Initial acceptance rates of red, purple and yellow potatoes indicate that colored potatoes may be a means to increase consumption of antioxidant-rich vegetables among children through foods they enjoy eating. Given the large number of children in the US who consume school-prepared meals each day [12], the school setting has the potential to impact nutrient intake and thus, the health of the children. Although purple colored potatoes were less preferred by school children in this study, an increased exposure to these potatoes may likely improve their acceptability, which warrants further research.

Antioxidants and antioxidant activitie: We measured the Total Phenolics (TP) in whole potato tubers and roasted potato pieces using spectrophotometric methods. The TP content in Purple Pelisse, AmaRosa and Yukon Gold are shown in figure 2. Purple Pelisse had the highest levels of TP, followed by AmaRosa and Yukon Gold. These results are consistent with previous studies of potato cultivars with distinguishing flesh and skin colors. These studies showed that red and purple fleshed potato tubers had higher TP than white or yellow ones [6,13]. Unlike many vegetables, potatoes are generally consumed after cooking. Thus, we tested total phenolic content after roasting the samples, and observed a 36.65, 27.68 and 46.44 percent reduction of TP for Purple Pelisse, AmaRosa and Yukon Gold, respectively. It is likely that cooking could affect the content of individual phenolic compounds in potatoes. Similar reductions in TP in potato tubers after processing by different cooking methods have been reported [6]. Whereas some reports indicated the reduction of total phenolic compounds, some studies found increased amounts after cooking. However, the results of greater amounts of phenolic compounds are mostly due to the higher extractability of phenolic compounds from the cellular matrix of cooked potatoes [14].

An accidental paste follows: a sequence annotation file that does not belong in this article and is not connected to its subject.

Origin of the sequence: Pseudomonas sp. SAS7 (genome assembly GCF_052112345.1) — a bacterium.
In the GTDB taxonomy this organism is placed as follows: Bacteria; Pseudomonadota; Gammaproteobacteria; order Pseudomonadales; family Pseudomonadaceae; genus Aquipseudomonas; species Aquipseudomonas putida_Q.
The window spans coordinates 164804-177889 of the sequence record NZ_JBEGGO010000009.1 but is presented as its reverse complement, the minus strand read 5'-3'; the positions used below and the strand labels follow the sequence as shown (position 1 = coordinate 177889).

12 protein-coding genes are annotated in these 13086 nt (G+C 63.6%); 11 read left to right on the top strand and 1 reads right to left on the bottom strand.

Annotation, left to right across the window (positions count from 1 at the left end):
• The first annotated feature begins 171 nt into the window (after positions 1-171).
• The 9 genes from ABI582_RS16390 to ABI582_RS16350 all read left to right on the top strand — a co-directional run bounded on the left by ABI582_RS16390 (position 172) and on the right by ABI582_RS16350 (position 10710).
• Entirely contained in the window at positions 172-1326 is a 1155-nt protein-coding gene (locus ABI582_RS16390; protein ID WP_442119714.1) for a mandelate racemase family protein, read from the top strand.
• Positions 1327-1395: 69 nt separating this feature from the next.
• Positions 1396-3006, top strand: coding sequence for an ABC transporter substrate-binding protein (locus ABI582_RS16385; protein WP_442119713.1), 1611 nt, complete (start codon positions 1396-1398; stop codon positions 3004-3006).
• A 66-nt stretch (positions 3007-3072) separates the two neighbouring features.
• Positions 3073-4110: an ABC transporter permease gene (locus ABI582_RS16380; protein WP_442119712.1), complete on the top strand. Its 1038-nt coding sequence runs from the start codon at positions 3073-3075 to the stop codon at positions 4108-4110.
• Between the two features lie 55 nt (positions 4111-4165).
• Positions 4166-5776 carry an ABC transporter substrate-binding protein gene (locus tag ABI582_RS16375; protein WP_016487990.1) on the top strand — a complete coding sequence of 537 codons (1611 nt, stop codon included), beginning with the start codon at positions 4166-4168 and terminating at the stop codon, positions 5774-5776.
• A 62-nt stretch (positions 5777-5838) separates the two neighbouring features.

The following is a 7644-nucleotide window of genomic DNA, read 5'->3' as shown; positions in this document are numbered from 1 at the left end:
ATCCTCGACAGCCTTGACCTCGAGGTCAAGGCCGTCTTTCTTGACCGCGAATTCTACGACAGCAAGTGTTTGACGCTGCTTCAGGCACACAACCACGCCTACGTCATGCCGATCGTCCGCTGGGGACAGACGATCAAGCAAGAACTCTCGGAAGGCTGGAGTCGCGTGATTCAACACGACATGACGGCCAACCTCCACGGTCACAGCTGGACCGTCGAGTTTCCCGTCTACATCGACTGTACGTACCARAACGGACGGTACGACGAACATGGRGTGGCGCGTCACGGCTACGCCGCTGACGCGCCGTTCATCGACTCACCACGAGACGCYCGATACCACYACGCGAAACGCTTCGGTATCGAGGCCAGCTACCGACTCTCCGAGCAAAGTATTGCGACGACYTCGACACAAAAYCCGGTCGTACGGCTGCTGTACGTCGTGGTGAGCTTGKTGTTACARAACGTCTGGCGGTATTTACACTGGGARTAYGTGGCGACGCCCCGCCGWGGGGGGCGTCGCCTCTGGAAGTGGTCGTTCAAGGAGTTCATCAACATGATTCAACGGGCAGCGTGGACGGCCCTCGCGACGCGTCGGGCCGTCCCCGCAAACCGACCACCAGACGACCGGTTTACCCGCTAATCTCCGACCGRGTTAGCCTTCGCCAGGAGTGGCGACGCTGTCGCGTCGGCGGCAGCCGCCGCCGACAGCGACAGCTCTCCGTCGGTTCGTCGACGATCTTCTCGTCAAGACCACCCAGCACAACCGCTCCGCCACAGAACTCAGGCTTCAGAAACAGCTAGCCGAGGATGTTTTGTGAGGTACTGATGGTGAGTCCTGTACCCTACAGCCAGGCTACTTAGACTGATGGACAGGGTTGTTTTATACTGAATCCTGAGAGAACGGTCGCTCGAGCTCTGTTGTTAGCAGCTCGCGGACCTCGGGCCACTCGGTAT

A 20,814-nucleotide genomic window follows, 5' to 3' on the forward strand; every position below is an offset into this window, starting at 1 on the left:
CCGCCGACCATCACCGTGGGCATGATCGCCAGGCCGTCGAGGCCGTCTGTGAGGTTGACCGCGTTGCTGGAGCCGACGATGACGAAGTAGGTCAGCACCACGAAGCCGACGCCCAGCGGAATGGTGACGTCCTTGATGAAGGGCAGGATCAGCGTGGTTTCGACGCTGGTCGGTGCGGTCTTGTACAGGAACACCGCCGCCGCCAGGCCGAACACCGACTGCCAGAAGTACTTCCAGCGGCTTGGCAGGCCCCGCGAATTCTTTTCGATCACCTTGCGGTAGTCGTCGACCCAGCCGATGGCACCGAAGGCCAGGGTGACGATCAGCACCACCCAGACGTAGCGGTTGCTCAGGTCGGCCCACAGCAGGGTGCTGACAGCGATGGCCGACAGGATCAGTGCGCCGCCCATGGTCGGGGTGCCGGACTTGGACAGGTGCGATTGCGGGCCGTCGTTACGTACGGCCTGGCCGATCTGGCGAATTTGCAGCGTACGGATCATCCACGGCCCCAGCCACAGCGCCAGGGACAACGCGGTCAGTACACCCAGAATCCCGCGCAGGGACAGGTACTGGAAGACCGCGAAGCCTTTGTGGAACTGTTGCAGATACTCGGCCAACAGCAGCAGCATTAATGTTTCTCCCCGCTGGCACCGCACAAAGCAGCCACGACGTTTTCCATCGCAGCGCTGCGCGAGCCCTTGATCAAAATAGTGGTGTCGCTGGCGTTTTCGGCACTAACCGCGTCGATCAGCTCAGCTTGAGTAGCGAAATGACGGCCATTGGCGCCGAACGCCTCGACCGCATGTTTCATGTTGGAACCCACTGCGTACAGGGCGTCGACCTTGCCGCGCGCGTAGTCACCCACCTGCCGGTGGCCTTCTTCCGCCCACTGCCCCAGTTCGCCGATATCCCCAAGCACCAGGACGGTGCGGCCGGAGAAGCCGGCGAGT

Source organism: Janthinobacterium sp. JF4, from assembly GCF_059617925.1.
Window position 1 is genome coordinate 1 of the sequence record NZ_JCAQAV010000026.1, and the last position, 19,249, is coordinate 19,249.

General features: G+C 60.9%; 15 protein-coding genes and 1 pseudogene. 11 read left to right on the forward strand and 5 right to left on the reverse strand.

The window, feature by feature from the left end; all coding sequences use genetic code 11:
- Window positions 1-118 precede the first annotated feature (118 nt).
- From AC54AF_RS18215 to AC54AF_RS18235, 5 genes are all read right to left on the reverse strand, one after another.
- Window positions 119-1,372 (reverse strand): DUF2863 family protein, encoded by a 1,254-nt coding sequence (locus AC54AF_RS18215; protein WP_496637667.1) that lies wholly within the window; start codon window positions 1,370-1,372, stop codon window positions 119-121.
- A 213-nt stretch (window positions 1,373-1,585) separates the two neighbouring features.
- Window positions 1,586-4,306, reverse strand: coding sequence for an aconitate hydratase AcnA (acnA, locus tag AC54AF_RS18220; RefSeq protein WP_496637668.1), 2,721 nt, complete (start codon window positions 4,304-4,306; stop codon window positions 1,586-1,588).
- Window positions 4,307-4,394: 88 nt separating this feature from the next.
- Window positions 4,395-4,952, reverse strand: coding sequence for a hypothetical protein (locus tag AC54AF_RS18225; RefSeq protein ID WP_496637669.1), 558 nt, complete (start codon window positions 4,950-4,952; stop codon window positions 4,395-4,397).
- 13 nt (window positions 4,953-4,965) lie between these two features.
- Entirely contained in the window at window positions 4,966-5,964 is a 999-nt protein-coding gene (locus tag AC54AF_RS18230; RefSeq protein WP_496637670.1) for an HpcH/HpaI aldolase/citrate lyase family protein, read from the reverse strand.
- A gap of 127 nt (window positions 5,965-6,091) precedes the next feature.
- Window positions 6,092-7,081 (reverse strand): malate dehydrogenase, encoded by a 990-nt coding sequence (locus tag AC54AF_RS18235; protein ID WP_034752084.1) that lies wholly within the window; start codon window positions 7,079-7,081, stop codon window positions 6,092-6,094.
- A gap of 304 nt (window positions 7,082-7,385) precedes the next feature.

Figure 2: Total phenolics associated with colored potatoes.